33. In the above, I was using centroid in the sense of the weighted center of the EWF; but this is more like a center of mass (except it’s not mass in this case). In usage I’m familiar with, centroid is the center of some space – a line or curve, surface, or volume, weighted only by the space itself (length, area, volume). Since EWF is proportional to the density of the fraction of emission cross section which is visible (as in not blocked by absorption), the weighted center of an EWF is in a sense a centroid of an area (the area of visible emission cross section), but that’s a bit of a stretch.

    Maybe I should just say center of an EWF, with the exact meaning implied by the W in EWF.

    Comment by Patrick 027 — 13 Oct 2013 @ 7:45 PM

  34. … OTOH, it is the centroid of the area (or volume or hypervolume) of the graph of the EWF graphed as a function over the relevant coordinate(s). Okay, maybe I’ll stick with centroid.

    Comment by Patrick 027 — 13 Oct 2013 @ 7:48 PM

  35. … I only skimmed your (Clive Best) links, but it looks pretty good.

    (PS a lot of the ReCAPTCHAs lately have been pairs of numbers. I’ve been enjoying it – not too hard to read.)

    Comment by Patrick 027 — 13 Oct 2013 @ 7:57 PM

  36. Using optical thickness itself as a vertical coordinate would give the same, precisely exponential EWF in all cases (at least without scattering)” … oops, forgot about refraction. Fortunately, the surface material is generally close to isothermal over the necessary depth in this part of the spectrum (right? H2O is pretty opaque to LW (longwave) radiation; forest canopies … well, close enough I suppose; out of time now anyway…) so it doesn’t matter so much…

    Comment by Patrick 027 — 13 Oct 2013 @ 8:07 PM

  37. @ 18 SecularAlarmist “The reality is that soft-spoken scientists have been drowned out by screaming paid stooges with megaphones. The problem isn’t that the public can’t understand you — they simply cannot hear you at all through the noise. And whispering more articulately is not going to help.”

    I agree >95% with your comment above and your basic response. I understand your frustration because I share in it. As Climate science is complex so is “communication”. Both are a human endeavor and anyone whose been married long enough understands that even one on one communication is a minefield and not simple nor straightforward.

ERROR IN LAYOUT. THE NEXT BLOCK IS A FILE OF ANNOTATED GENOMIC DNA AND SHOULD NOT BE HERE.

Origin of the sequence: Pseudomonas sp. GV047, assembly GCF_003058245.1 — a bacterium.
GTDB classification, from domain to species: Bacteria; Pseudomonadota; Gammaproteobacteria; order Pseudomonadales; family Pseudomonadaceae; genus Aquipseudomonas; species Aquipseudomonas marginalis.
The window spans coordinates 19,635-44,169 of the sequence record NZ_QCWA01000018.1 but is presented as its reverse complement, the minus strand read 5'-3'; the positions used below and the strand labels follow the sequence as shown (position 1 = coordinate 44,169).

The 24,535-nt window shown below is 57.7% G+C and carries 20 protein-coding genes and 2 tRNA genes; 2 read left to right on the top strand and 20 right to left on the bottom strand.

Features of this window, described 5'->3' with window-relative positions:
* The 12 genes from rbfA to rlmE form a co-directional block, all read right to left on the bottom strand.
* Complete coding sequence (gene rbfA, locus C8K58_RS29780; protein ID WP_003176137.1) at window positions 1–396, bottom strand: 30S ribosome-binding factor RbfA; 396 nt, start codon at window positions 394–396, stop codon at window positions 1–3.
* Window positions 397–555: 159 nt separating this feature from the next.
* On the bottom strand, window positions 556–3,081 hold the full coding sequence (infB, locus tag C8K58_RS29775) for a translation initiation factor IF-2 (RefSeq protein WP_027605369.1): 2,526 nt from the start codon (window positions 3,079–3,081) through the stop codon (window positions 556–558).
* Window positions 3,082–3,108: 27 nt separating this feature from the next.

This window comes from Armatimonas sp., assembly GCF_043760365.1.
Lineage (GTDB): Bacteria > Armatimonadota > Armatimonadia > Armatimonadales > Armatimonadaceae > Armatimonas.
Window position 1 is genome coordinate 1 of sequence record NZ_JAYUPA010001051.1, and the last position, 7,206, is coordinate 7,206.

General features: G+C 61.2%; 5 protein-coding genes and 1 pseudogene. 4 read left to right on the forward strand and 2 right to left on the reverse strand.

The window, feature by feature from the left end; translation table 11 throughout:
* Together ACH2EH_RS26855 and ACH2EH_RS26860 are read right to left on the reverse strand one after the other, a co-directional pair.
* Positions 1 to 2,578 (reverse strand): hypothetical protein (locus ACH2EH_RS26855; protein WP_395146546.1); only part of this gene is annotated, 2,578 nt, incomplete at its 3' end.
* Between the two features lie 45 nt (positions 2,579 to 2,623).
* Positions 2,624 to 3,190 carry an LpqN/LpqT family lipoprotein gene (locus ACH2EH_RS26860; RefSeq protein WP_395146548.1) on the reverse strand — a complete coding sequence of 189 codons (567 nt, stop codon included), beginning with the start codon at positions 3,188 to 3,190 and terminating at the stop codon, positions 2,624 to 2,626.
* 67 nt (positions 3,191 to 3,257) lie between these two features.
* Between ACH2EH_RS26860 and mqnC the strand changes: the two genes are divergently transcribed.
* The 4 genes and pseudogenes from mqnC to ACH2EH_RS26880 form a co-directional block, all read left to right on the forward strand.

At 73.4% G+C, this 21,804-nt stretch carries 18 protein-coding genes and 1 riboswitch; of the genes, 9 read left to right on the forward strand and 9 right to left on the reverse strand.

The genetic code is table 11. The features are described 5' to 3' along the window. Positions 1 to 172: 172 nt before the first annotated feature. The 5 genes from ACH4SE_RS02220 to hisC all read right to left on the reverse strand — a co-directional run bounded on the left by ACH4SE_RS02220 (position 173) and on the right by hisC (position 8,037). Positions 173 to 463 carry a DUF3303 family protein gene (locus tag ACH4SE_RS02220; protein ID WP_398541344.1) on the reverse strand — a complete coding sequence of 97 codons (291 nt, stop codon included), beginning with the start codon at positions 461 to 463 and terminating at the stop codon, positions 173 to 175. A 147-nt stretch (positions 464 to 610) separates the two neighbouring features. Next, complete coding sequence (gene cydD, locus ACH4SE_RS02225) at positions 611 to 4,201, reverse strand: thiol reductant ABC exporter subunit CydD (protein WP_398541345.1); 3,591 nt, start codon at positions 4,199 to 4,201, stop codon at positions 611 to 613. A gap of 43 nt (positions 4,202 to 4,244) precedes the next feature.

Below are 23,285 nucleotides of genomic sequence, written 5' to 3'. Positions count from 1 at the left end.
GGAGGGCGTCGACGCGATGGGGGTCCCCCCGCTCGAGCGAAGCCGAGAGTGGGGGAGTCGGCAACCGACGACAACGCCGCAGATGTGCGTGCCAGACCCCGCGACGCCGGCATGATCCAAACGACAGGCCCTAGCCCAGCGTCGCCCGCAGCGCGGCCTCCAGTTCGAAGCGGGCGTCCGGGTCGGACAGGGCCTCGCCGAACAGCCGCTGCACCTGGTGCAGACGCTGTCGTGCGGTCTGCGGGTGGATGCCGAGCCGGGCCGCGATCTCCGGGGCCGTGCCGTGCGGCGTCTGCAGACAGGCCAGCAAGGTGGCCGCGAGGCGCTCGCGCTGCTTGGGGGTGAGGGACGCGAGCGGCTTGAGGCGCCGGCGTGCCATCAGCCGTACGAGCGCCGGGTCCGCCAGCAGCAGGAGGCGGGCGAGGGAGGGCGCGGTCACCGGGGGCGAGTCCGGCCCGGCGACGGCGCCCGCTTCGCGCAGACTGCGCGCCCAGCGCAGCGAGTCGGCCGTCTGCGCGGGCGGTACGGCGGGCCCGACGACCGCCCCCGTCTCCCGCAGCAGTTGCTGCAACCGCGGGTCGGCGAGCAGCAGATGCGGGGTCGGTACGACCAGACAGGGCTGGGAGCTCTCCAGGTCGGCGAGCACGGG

Yes CO2 is critically important yet so are the nuances of albedo, cloud dynamics, ENSO and OHC which complicate the appearance of accuracy/certainty. Nothing exists in a vacuum iow, and multiple drivers moderators have different affects in the whole. It’s not an either/or option.

    Heartland Inst. et al is only one piece of the jigsaw puzzle here imho. In the 1980′s the most outspoken public world figures who were pro-climate change concern were Thatcher and Reagan. One can’t get as economically right-wing than those two, and yet in 2013 the situation has kind of reversed.

    I’m all for more rational & knowledgeable “softly spoken” academics and scientists to replace the US president and all of Congress but know that isn’t going to happen. What you said about “screaming paid stooges” is true. I believe what the Paper was saying is also true. Blending of the two truths plus other aspects and understanding the dynamics as “whole unit” is far closer to representing the “reality” of the “problem” I was seeking to point to.

    No criticism of RC was intended, nor was I trying to suggest the issue was simple nor that there was a one-sided solution. Sounds a lot like the complex interactions in understanding Climate Science. Thx for the comment though. I do get it (I think). The Public do vote. If the Public don’t get it (no matter the cause/drivers of this) then everything else being done is a waste of time. Gavin et al may as well go fishing and spend time with his family and friends. That’s how I see it at least, but I am no expert. Sean

    Comment by Sean — 13 Oct 2013 @ 11:33 PM

  38. re http://clivebest.com/blog/?p=4597

    Below the emission height, radiation in CO2 bands is in thermal equilibrium with the surrounding atmosphere. This is usually called Local Thermodynamic Equilibrium (LTE).

    LTE actually refers to the condition where the statistics of a population of molecules/atoms/ions/… within a small volume fits an equilibrium distribution, in velocity and energy, including equipartition among translational, rotational, vibrational, etc. states – except where the ‘freezing out’ by the quantum nature of (some of) those states occurs; etc. i.e. it is the distribution approached over time as random collisions continue to redistribute the energy (and momentum), while the system (small volume’s contents) is isolated. Such a distribution allows such a system to be neatly described as having a particular temperature, and all that that entails.